Documentary evidence points to the existence of a community of freedmen and freedwomen settling within current Hot Springs National Park boundaries in the late 1800s.
This talk will recount the summer’s digs and reveal what is now known about the site, Caddo saltmaking, Settler saltmaking, and the deep history of the region.
Counties are ranked by the highest percent of homes that were built before 1939 based on 2020 5-year estimates.
In this talk, Barker will explore ways to draw supportable inferences that help make sense of individual motifs from the ancient American midcontinent and, by understanding how these motifs are arranged in individual artworks or artifacts, lets us better understand the larger meanings these motifs and objects reference.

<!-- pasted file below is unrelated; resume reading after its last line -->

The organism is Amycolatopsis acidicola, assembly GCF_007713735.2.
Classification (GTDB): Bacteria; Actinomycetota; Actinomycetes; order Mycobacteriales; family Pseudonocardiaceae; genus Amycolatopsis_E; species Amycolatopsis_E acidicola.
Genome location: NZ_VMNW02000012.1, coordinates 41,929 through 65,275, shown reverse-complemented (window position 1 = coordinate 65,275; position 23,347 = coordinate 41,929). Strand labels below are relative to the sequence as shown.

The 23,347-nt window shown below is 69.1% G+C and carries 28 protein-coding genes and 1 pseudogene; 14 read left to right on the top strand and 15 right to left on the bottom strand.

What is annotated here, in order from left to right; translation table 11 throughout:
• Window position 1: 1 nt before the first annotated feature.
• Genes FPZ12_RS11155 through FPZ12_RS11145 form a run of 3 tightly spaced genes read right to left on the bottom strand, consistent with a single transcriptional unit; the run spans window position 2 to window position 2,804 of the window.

Dr. Paige Ford will present “Reconstructing and Building Relationships: Meeting the New Toltec Station Archeologist” at the next meeting of the Ouachita Chapter of the Arkansas Archeological Society. This talk will be held on Tuesday, April 5, at 7 p.m. in the board room at Arkansas School for Mathematics, Sciences, and the Arts, 200 Whittington Ave., Hot Springs. It is free and open to the public.
In her presentation, Trubitt will discuss two historic house sites in Arkadelphia – the J. E. M. Barkman House and Magnolia Manor – that have been investigated by archeologists from the Arkansas Archeological Survey’s Henderson State University Research Station.
Daniels is a 96-year-old former miner at several cinnabar mines in the Amity area.